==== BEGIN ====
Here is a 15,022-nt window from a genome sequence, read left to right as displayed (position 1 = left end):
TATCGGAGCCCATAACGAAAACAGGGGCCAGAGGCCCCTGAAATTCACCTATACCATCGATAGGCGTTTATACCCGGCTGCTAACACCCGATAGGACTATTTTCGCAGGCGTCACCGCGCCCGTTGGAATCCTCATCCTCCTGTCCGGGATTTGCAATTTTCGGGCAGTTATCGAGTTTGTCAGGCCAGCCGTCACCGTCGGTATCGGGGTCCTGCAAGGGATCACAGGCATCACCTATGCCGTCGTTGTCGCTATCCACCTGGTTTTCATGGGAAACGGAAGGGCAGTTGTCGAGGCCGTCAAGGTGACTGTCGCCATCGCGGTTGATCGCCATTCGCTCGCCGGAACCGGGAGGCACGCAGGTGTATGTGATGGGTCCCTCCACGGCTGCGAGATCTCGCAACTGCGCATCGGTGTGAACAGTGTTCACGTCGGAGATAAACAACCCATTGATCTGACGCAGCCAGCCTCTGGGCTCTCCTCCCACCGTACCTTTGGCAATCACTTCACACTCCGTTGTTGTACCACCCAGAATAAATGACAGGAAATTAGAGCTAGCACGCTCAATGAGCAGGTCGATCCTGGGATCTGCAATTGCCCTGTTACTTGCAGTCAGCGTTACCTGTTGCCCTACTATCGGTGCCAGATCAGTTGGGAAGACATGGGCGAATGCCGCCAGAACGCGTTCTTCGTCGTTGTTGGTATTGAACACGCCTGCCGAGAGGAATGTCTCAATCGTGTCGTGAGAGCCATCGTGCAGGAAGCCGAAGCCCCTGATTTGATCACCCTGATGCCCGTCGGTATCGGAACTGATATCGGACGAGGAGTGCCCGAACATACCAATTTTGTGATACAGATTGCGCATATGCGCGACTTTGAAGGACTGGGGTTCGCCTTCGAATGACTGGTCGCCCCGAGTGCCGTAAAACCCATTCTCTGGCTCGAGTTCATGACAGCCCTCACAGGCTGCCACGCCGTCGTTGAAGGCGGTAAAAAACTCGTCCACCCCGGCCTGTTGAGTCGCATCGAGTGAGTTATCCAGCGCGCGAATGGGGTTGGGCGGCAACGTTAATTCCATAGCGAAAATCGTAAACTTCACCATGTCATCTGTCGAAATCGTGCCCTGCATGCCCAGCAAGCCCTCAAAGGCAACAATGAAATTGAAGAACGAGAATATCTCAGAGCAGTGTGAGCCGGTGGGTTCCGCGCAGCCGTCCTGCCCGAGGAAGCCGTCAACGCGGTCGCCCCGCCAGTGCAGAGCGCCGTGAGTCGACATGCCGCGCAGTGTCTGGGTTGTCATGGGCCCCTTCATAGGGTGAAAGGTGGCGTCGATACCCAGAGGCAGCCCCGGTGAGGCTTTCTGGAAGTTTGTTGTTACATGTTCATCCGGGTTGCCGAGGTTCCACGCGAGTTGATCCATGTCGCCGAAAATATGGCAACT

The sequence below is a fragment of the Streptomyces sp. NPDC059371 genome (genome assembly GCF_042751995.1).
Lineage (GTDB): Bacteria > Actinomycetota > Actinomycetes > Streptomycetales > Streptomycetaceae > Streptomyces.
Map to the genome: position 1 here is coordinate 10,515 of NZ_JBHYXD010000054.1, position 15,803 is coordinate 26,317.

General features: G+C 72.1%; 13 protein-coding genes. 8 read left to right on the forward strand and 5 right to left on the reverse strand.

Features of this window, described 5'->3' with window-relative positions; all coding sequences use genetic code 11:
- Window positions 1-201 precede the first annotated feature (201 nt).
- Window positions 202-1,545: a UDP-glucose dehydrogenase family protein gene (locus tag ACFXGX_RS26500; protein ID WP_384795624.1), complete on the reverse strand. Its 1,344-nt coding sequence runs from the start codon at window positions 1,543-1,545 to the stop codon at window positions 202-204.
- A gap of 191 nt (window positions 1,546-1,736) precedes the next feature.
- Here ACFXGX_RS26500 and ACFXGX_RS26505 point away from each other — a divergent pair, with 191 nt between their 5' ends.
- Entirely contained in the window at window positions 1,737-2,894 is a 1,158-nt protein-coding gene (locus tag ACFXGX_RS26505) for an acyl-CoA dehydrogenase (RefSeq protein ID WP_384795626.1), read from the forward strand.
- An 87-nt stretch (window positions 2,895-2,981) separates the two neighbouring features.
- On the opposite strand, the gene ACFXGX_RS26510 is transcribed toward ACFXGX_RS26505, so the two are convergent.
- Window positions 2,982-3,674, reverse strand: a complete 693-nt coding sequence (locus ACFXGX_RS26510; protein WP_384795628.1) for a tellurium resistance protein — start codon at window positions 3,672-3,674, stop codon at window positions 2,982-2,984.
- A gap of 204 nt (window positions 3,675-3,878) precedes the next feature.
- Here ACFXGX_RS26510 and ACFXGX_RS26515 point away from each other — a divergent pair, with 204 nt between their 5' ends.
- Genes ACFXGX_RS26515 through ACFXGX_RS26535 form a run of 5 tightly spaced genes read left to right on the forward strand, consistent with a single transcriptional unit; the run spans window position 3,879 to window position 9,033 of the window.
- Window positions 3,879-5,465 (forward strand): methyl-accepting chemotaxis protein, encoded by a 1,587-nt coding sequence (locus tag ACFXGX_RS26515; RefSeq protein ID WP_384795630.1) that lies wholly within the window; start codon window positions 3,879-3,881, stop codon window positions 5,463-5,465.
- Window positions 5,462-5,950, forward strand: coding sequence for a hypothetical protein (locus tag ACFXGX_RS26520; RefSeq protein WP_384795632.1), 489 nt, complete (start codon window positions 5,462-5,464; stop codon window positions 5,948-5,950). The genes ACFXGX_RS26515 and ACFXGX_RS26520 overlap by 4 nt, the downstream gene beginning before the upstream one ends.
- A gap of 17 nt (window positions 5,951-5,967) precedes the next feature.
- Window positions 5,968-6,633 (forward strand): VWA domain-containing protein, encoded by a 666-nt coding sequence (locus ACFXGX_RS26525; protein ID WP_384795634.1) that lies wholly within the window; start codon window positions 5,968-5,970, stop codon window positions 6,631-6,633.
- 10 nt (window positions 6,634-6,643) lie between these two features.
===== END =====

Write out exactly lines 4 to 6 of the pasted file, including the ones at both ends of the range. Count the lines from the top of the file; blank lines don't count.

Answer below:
Lineage (GTDB): Bacteria > Actinomycetota > Actinomycetes > Streptomycetales > Streptomycetaceae > Streptomyces.
Map to the genome: position 1 here is coordinate 10,515 of NZ_JBHYXD010000054.1, position 15,803 is coordinate 26,317.

General features: G+C 72.1%; 13 protein-coding genes. 8 read left to right on the forward strand and 5 right to left on the reverse strand.